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CALGARY — The Lions and Stampeders kickoff Week 18 with a clash between two of the league’s great running backs, as Jon Cornish and Andrew Harris go head-to-head on Friday night at McMahon Stadium.
Harris and Cornish lead the league in yards from scrimmage respectively this season, with with just two games remaining on the regular season slate, this weekend’s meeting could end up deciding who takes home the league’s Most Outstanding Canadian award this season, with both players also still easily in the running for Most Outstanding Player, too.
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And as all eyes might be on the league’s most dynamic runners this season, that’s not the only meaningful battle at McMahon on Friday.
While both teams have sealed their fate in the West Division standings, with the Lions clinching first place and a berth in the West finals and the Stamps earning a home playoff date in the semi-final, there’s still plenty at stake elsewhere.
For the Red and White, coming off a last-gasp 34-32 win on a field goal pin that went wrong by the Ticats on the game’s final play, Friday’s contest should be about gaining momentum heading into the playoffs.
The Stampeders haven’t beaten the Lions in two tries this season, and with a possibility of meeting BC a fourth time, beating those Lions once and for all would be a major boost.
However you want to justify it, Friday’s game is far from meaningless – especially if you ask Cornish.
“Meaningless? This is the most important game of the season,” said Cornish. “And I’m not just saying that to give you the usual cliché. I mean it. Let me repeat: THE most important of the year.”
“The other two games against them? They’re all said and done. Nothing we can about those now. So this is the dogfight.”
The last time the Lions visited McMahon Stadium, they walked all over Cornish and the Stamps en-route to a 34-8 win. Travis Lulay threw for 315 yards and three touchdowns, while Cornish was held to minus-one rushing yard on six carries.
When the Stamps returned to BC Place for a rematch on Oct. 6, they weren’t about to let that happen again, putting up a much better performance.
But in a battle where the league’s top Canadian backs enjoyed the spotlight, Calgary couldn’t mount a last-second comeback, coming up short on the last drive.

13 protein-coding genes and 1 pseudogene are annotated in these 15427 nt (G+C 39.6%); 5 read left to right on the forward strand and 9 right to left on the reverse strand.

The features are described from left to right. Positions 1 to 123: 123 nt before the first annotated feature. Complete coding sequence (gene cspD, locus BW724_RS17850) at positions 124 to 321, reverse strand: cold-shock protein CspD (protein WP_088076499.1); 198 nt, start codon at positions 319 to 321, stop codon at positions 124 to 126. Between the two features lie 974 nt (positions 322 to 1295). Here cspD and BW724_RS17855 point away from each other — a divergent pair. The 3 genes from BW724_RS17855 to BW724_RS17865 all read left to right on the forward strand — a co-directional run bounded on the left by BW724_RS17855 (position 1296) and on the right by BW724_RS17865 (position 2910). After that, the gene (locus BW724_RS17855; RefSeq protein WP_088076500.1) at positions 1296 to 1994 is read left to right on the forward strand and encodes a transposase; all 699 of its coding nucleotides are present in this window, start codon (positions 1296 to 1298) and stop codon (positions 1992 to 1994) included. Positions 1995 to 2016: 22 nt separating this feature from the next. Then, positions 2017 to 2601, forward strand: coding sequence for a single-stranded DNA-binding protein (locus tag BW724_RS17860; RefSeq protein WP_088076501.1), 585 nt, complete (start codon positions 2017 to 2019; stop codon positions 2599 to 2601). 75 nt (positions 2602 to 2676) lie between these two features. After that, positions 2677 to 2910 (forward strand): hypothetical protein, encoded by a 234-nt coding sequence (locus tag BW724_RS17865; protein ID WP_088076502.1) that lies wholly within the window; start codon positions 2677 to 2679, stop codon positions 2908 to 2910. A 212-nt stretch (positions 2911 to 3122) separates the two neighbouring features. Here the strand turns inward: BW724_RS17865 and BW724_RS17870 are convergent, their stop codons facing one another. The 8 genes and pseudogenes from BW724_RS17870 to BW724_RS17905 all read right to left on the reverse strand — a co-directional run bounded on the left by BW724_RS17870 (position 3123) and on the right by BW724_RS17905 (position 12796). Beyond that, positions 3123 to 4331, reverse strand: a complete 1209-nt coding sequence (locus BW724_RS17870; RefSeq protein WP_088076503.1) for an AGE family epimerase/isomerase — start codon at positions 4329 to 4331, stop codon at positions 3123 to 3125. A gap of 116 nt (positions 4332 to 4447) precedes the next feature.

Cornish knows the last one was close, and that on Friday night, his team will have its last chance to get a win against the league’s best before possibly meeting them again in the playoffs.
“We want to come out and show these guys they can’t just push us around,” said the native of New Westminster, B.C. “We’ve got to go through them at their house to get where we want to be. We have no choice in that now.”
“This is our platform to show the CFL we’re as valid a Grey Cup contender as anybody.”
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Cornish’s case speaks strongly. Calgary is 10-4 this season against opponents not named the BC Lions, while with two wins against the Stamps, the Lions currently sit in first place – meaning the only difference between these teams in the standings is their head-to-head result.
“They’re the standard,” preaches Keon Raymond, who’s lined up for the Stamps both at defensive back and linebacker. “And they’ve had our number for a while now,”
“I think the last time we beat them was the last time they played at Empire Stadium, at the start of last season. So we need to make a stand, a statement, on Friday.”
The Stampeders have one 6 of 8 games at home this season, and are second only to Hamilton in points scored with 464 this season. What’s most impressive is they’ve done it without their opening-day starter, Drew Tate, who went down with an injury in the second game of the season.
Led by backup Kevin Glenn, this is a team that’s spent all season proving people wrong – and it plans to continue doing that late in the season and especially later in the playoffs.
“A lot of people are already crowning them West champions, talking about a repeat as Grey Cup champions,” continued Raymond, who’s asserted himself as one of the league’s most dominant players this season with 41 tackles and five interceptions, including one he returned 100 yards for a touchdown against Hamilton last week.
“If we’re going to have anything to say about that, this is a big game for us to stand up,” he said. “We’ve got to let them know we’re for real. The last time, I think they kind of got a taste of it, but we’re looking to seal the deal this time.”